While I can’t disagree with the idea that the world would be a better place if we had time to sit down and have three square meals a day with our family, I’m afraid that isn’t the world we live in. We live in a world where I’m writing this from work at 8:30 PM with no kitchen, I’m crunching hard for end of fiscal year 'til the end of the night, and I’m hungry. It isn’t an ideal world, but it’s the one we’ve got right now—I’ll take something that helps in the absence of changing the world.

There’s also nothing special or unproven about what goes into soylent. It’s maltodextrin and oats for carbs, pea and rice protein, and palm kernel oil and soy lecithin for fats. Those are all real foods. The vitamins and minerals are provided by… vitamins and minerals. That’s pretty much it.


#6

If I’m reading this correctly, what you’re postulating is that the experience of food is so completely central to our lives that it formulates our lives, whatever that really means.

I would postulate in response to this that if consuming food was simply a recreational activity, and not one in which we are required to do to survive, food would not be central to most people’s lives.

To the single mothers with multiple children who spend an ungodly amount of money on food per month, nevertheless those in cities where the cost of food is much higher, a product such as Soylent - as long as it proves to be a cheaper, easier alternative - would be welcome. The mother who has to cook every night for two, three, four, five, or six (!) children, only to finally sit at the end of the night and eat herself, she who has been doing this for years on end - would welcome a product like Soylent.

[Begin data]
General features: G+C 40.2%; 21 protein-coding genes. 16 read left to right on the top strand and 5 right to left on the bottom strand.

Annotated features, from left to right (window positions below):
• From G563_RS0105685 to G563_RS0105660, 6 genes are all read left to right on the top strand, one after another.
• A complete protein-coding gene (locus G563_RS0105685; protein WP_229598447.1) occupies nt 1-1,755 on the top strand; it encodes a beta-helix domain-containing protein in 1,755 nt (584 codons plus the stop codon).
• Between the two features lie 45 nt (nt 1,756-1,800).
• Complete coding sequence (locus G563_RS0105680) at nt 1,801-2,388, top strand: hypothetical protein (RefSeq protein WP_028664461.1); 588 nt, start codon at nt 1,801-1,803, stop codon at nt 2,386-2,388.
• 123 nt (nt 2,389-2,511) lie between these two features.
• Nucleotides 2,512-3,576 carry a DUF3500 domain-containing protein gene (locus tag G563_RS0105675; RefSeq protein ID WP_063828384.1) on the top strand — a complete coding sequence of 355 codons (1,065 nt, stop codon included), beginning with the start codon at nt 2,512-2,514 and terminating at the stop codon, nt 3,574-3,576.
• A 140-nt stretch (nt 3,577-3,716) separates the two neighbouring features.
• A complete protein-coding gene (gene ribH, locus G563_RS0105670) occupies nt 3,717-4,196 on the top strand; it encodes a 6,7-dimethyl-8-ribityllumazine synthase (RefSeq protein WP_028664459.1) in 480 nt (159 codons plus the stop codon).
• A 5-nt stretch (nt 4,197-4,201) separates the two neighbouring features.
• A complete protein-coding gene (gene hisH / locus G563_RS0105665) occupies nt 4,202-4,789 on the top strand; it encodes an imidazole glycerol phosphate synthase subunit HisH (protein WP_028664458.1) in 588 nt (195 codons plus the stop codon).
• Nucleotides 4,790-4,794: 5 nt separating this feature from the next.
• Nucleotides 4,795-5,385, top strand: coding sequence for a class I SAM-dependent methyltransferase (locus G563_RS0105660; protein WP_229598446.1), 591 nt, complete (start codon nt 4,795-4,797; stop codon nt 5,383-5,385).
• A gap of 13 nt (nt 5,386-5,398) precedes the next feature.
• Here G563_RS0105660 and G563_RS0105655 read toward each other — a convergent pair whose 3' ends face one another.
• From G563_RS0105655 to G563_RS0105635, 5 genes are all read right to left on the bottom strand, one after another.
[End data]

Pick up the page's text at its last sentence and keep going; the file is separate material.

Furthermore, while food is central to our lives simply because we rely on it, you don’t have to be a single mother to despise the idea of it. I haven’t met a single person in my travels that has dedicated the time it would take to plan their food purchases around obtaining a fully complete nutritional profile every single day. In truth, considering the idea with ‘normal food’ is slightly horrifying; a complex cacophony of sacrifices, overdoses, concessions and ultimately - way too much money for the worth.

Soylent solves all of these problems and more, and I am, once again, willing to postulate that for those whom have such problems, the lack of a ‘holistic’ aspect to the product would not be their first lament.


#7

AAAAAANNNNNNDDDDDDD we will never see the OP again.


#8

Great success. :smiley: Haha!


#9